posted by admin on Dec 28
On December1, 2009 the New York Court of Appeals ordered a new trial in the case of pediatric neurologist, Phillip Riback. because of the testimony of controversial psychologist, Richard Hamill and an overzealous prosecutor. Dr. Hamill, who holds himself out as an expert in child sexual abuse, has increasingly been involved in controversial tactics in court. In one case heard in Cooperstown, New York, Dr. Hamill testified against his own client. While that case has not yet been appealed, New York’s Court of Appeals ordered a new trial in the Riback matter.
In late 2002 Phillip Riback was charged with criminal conduct involving sexual contact with 14 young male patients whom he treated between 1997 and 2002. There was extensive media coverage of the defendant’s arrest and the charges he faced. At a lengthy trial in June 2004, the prosecution presented testimony from 14 boys and their parent; the two police investigators who interviewed these children; a medical conduct investigator for the New York State Department of Health; a pediatric neurologist; and Dr. Richard Hamill, who despite the fact that he oversees one of the State’s largest sex offender treatment programs, is know as a prosecutor’s expert for hire throughout the state of New York.
The defense team was headed by the esteemed William Dreyer of Albany, who hired Edward Nichols– the nationally known consulting expert from Nichols Consulting. The defense called personnel from defendant’s medical practice — the administrator, nursing supervisor, medical secretary, and defendant’s secretary; and parents of four other boys whom defendant had treated. Defendant did not testify. The defense theory, brilliantly pursued through cross-examination of the People’s witnesses and in defendant’s direct case, was that any unusual behavior that defendant displayed toward his patients was designed to create rapport and put them at ease; and that the most damning accusations made against him were the distorted or mistaken product of suggestive and coercive questioning by parent and police.
Due to an obvious tag-team type act between Dr. Hamill and the prosecutor — in which Dr. Hamill told the jury what a pedophile is and the prosecutor went overboard in summation — Dr Riback was convicted of 12 felonies and 16 misdemeanors, the County Court imposed a determinate sentence of 48 years of imprisonment and five years of post-release supervision.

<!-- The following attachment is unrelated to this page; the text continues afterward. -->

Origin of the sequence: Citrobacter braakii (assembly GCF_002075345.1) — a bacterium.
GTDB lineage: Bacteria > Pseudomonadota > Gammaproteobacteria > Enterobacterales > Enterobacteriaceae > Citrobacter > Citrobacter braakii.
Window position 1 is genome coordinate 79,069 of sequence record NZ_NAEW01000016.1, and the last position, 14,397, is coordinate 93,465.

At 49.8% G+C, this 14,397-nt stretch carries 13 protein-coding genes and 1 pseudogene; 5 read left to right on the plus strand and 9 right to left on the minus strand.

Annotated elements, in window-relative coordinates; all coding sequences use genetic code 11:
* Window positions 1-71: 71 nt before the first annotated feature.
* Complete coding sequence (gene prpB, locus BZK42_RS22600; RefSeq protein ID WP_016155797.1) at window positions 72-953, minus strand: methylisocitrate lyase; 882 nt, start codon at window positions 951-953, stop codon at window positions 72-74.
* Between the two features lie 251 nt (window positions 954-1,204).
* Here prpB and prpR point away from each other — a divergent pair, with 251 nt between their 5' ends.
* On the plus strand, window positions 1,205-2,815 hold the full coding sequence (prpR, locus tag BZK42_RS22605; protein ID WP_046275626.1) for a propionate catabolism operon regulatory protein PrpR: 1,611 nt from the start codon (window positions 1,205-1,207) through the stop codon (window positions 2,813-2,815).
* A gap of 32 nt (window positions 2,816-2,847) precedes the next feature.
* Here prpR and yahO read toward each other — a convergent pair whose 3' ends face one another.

The appeals court concluded that the trial court should not have allowed Dr.Hamill to define “pedophilia” and the “central characteristics” of a “pedophile” Unfortunately, it is difficult to imagine that this information was unknown to the jurors.
In furtherance of the Dr. Hamill’s inappropriate testimony, the prosecutor told the jurors that they “heard the definition of a pedophile, didn’t you? Did you hear the definition of a pedophile from Dr. Richard Hamill? [Defendant] can’t stop.” A little later he again linked defendant and the word “pedophile,” reminding the jurors that they “heard the definition of a pedophile. He’s have sex with boys in his office. He’s not concentrating on medicine. He’s not concentrating on medical questions. He’s concerned with gratifying his own sexual desire.”
The prosecutor also commented on the presence of nationally known expert consultant, Edward Nichols: He said, “[g]et enough lawyers involved and jury consultants to make sure they pick the perfect jury.” The appeals court wrote in ordering a new trial: “This intimated that defendant was exploiting his wealth to engineer a sympathetic jury, and that the jurors should not let him get away with it.
Dr. Riback will get a new trial.
Edward Nichols commented, “I hope this decision spawns other appeals, and that eventually defense lawyers learn to hold Dr. Hamill’s feet to the fire”. Nichols has made a study of Dr. Hamill’s testimony at trial.